Filed under: life, maritime, sail training, tall ships | Tags: Captain Robin Walbridge, HMS Bounty, Picton Castle, rescue swimmers, tall ship, US Coast Guard
Early this morning news broke that the HMS Bounty was caught in Hurricane Sandy on her trip south and foundered in heavy weather. Fourteen of her 16 crew members were able to make it into life rafts and were ultimately rescued by the US Coast Guard. Here is an incredible video of this operation.
This is a sobering reminder of the incredible dangers of going to sea. There have been so many tragic losses of tall ships and sail training professionals over the past decade and it’s difficult to process a loss like this. Not enough is known about what transpired about the Bounty in her final moments but two experienced captains have weighed in wondering why the ship ever took to sea in advance of a storm like Sandy. Local captain baffled by HMS Bounty accident and Picton Castle captain questions Bounty being at sea during storm.
So our thoughts and prayers go out to the families of Claudene Christian who died today and Captain Robin Walbridge who is still missing as I write this post.
Finally, the sad news is somewhat offset by the good news that we still have real life heroes today. US Coast rescue swimmers risk it all, accomplishing incomprehensible feats under mind-boggling conditions. While everyone else is advised to stay out of harms way, they are willing to jump into it save lives. They are true heroes and we can’t thank them enough for what they do, all in a days work.
Filed under: life, maritime | Tags: New York City, US Coast Guard, Veteran's Day
Of course, I’m thankful for the incredible sacrifice and service that all of US veterans have given us. But here’s a nice US Coast Guard video/photo slide show by Chief Petty Officer Bob Laura, Petty Officer 2nd Class Annie Elis and Petty Officer 3rd Class Seth Johnson from the 2009 Veteran’s Day Parade in New York City.
Thank you all!
I like the view from her office.
Filed under: maritime heritage | Tags: boat house, CG36500, Chatham, SS Fort Mercer, SS Pendleton, US Coast Guard
A boathouse, decommissioned by the Coast Guard in the 1980s and the former home of the rescue boat CG36500, which braved terrible conditions in the 1952 sea rescue of 32 men from the SS Pendleton, was placed on a barge last weekend for transit and storage in Quincy, MA. The building had been slated to be demolished before a group of preservationists stepped in. Jay Cashman, Inc. donated the equipment and staff to ship the building, estimating the move cost between $75,000 to $100,000.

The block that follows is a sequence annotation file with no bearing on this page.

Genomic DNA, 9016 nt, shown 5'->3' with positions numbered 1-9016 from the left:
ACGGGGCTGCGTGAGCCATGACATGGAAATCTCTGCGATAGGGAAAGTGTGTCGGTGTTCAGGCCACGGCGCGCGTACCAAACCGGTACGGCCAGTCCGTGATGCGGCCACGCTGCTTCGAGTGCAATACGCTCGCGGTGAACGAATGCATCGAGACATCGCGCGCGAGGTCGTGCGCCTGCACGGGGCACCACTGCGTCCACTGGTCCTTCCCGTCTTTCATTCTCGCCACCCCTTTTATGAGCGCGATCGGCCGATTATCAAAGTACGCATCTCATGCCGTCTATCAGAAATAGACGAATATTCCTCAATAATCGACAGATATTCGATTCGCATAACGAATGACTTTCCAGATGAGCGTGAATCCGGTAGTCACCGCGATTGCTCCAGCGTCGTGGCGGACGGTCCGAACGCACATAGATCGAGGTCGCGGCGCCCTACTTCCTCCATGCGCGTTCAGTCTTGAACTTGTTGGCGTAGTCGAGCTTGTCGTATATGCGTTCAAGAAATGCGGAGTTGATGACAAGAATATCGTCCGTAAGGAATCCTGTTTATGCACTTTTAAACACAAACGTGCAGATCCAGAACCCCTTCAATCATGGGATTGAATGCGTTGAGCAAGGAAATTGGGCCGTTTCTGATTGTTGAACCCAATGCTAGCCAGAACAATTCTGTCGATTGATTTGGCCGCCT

YouTube – Chatham Coast Guard boathouse move
YouTube – Coast Guard Boathouse Gets A Lift
For more about the US Coast Guard’s amazing SS Pendleton rescue story, check out:
- A Daring Feat: The heroic rescue of the survivors of the shipwrecked SS Pendleton and SS Fort Mercer (US Coast Guard website)
- A Historic Photo Gallery:The Rescue of the Survivors of the SS Pendleton and SS Fort Mercer, 18-19 February 1952 (US Coast Guard website)
- Hero of the Pendleton and SS Fort Mercer rescue dies at age 80 (Cape Cod Today – Jan 26, 2009)
- CG36500 A National Register Historic Site
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Filed under: FotoFriday, maritime, work | Tags: Foto Friday, Marine Domain Awareness, Michelle V. Agins, New York Times, photography, US Coast Guard
Luis Estrella, 26, a boatswain’s mate third class, patrols the waters from the Staten Island Ferry to the Outerbridge Crossing to Newark Bay on a Marine Domain Awareness patrol, which involves a four-man crew that works two 12-hour shifts over 48 hours.
The patrols work in three areas — the upper Hudson River, Lower Manhattan and the Newark Bay area — to protect the infrastructure and to assist in search and rescue operations.
About the Lens Series:
For the past three months, Michelle V. Agins, a staff photographer for The Times, worked the night shift alongside them, patrolling New York Harbor for security breaches with the United States Coast Guard, presiding over the empty pews with the night watchman at the Marble Collegiate Church on Fifth Avenue at 29th Street, feeding infant twin boys with a baby nurse in Park Slope, riding an ambulance all over with emergency medical technicians. Here Gary Louhisdon, a security guard at the American Museum of Natural History, walks among the exhibits, much as Ben Stiller did in “Night at the Museum.”
Each week for the next three months, photographs will appear of other members of the city’s secret club that meets after midnight. Please, they asked, do not call it the graveyard shift. They are not dead.
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